By contrast, today’s artists, living in a Western world of unparalleled prosperity, are as modern in their indifference to socialist esthetics as they are hip with the media. Even if we are generous to the feeble cliques arising out of Experiments with Art and Technology (E.A.T.) or Pulsa, it can still be said that no present artistic groups have concerned themselves with and rapprochement with the masses by using the machine in lowering art prices or standardizing forms. And certainly the same applies to the artists influenced by or sympathetic to the doctrine of Jack Burnham, which tends to view the history of art as a history of techniques and their consequences. This perspective determines that the electronic methods of modern technology demand a comparable development in art, which must now transcend its handiwork commitment to the work as a physical object — not merely to bear witness to the laser-computer age, but to embody it. Such cybernetics-orientated art pays tribute to certain elderly ideas of progress in that it feels beholden to keep in step with fast-paced science. But since it is thoroughly elitist, upholding no values other than the tedious complication of its engineering, or the amorphous spread of “information,” it had to downgrade the Utopianism that kept the techno-euphoria of some earlier modern art in thrall.
Into this disarray of forces, Maurice Tuchman entered with a smile. We can assume that few of the 200 artists he either recruited, or who got associated with his program, shared its official rationale. And this for the reason that there is no rationale to be found in the Report whatsoever: no specific concept of the project’s goal, no insight into the artists relations with society, no grasp of the history of modern art, no convincing argument as to the pertinence of having artists working in manufacturing plants, no statement detailing the public need or the timeliness to current art which the enterprise might graph. Indeed, it was the entirely opportunistic, unprincipled and arbitrary character of the undertaking, made seductive by copious publicity, that lent it a most up-to-date tone.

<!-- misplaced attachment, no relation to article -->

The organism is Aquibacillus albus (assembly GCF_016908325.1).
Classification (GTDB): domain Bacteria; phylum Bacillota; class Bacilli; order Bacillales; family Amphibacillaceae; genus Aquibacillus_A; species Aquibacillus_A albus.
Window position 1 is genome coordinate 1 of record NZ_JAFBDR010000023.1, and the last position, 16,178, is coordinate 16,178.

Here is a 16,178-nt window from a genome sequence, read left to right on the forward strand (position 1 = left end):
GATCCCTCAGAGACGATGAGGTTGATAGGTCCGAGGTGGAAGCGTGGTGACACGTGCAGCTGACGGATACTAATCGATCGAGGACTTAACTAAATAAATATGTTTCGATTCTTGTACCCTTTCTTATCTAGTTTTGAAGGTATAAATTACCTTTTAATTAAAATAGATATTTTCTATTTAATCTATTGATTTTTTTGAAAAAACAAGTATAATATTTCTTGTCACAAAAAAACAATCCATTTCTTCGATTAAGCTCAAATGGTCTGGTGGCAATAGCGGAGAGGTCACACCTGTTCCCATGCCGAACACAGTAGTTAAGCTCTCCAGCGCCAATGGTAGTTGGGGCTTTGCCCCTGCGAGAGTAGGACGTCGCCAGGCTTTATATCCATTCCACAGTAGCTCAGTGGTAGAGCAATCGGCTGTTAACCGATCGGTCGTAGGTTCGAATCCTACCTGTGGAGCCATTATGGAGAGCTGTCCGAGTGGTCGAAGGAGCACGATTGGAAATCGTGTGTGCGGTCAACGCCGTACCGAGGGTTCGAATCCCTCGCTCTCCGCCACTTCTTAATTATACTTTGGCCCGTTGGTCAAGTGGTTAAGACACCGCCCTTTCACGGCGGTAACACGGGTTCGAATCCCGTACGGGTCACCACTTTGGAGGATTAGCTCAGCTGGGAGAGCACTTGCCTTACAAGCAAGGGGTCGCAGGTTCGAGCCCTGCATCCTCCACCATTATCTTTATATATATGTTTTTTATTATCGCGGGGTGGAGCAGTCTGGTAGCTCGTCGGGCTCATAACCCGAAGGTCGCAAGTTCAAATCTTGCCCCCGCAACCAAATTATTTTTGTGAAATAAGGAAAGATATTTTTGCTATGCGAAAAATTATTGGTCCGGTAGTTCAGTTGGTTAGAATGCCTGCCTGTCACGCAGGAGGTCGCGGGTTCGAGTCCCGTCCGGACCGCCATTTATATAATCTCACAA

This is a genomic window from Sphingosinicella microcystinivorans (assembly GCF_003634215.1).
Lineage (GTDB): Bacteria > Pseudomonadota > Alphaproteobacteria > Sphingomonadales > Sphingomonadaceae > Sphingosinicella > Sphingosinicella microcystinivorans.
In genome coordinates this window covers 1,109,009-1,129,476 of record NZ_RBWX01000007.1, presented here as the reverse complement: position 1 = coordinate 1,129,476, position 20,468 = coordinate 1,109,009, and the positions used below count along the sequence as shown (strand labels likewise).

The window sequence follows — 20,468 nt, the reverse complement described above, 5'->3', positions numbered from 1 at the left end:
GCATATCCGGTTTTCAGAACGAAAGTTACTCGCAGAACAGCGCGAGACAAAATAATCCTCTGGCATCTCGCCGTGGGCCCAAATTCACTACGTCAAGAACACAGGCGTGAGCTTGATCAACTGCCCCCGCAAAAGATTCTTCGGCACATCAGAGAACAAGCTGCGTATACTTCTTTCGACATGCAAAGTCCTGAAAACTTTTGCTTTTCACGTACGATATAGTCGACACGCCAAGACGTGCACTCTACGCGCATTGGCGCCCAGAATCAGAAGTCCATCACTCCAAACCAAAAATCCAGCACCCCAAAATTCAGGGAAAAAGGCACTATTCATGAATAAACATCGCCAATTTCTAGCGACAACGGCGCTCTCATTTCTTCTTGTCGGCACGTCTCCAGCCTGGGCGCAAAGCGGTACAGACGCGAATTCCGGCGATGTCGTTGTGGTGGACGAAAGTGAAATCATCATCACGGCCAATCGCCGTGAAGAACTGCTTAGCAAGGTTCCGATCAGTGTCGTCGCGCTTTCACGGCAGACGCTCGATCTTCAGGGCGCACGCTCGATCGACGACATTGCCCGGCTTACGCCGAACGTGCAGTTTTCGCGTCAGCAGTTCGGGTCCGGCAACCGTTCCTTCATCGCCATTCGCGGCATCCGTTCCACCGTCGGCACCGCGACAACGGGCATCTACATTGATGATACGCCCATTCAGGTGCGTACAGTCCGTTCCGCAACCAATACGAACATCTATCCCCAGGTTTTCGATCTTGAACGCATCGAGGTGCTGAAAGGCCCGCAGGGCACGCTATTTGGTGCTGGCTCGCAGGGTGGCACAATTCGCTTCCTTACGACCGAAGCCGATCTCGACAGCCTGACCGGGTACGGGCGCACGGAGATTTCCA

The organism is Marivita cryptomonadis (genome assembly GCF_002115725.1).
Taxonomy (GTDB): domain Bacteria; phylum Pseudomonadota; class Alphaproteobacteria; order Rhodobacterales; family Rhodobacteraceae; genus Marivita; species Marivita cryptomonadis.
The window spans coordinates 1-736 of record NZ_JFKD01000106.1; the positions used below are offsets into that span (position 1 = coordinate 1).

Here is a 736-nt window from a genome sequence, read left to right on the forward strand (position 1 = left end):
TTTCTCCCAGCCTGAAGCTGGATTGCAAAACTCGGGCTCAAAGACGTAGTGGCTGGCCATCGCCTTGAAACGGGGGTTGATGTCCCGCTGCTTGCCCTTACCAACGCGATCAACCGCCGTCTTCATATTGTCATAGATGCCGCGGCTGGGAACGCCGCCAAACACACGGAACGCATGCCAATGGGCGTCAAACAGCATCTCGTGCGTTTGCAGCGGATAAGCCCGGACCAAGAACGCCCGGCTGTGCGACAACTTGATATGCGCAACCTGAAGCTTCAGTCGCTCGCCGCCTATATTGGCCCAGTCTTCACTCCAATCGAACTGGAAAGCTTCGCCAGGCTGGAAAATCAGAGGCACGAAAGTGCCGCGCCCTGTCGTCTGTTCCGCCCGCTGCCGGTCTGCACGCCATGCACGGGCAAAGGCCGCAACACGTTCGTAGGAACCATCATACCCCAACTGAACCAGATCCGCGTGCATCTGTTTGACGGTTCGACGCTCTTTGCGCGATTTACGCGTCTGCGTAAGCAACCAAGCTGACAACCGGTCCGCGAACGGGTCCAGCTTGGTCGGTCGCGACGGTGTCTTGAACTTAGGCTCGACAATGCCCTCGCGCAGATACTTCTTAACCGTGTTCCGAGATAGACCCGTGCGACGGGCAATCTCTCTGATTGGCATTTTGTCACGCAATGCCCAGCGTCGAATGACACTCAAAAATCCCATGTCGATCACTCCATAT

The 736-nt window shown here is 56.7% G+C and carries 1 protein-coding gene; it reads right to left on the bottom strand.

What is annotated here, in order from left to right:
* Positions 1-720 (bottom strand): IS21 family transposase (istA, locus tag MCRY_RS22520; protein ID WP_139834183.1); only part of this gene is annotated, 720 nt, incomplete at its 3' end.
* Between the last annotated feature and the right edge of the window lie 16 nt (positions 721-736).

From the first, it was also to be problematic in structure. The brochure to the prospective sponsors — presumably hard-nosed business types — announces that artists will be selected on the basis of their “expressed interest in the specific technological processes,” while elsewhere, the exact opposite is stated to the readers of the Report. Artists, known and unknown of every imaginable idiom, and many nationalities, were approached (excepting blacks, Chicanos, and women). The “Art and Technology” program, therefore, did not mean to chart a particular sensibility, illustrate a theme, or even provide a heterogeneous survey of going effort. Its raison d’etre was to provide a series of encounters from which might be furnished promotional benefits for industry, and some exhibitable art. (To be fair, the museum also thought that artists might get good ideas.) Though the institution matched or channeled certain artists into particular corporations, it cannot be accused of having a point of view or of desiring to stamp any unity on what it had begotten. In this it acted like a private, research-granting foundation, rather similar to the Guggenheim or Ford, but was at the same time accountable for the results and output imposed upon a public agency.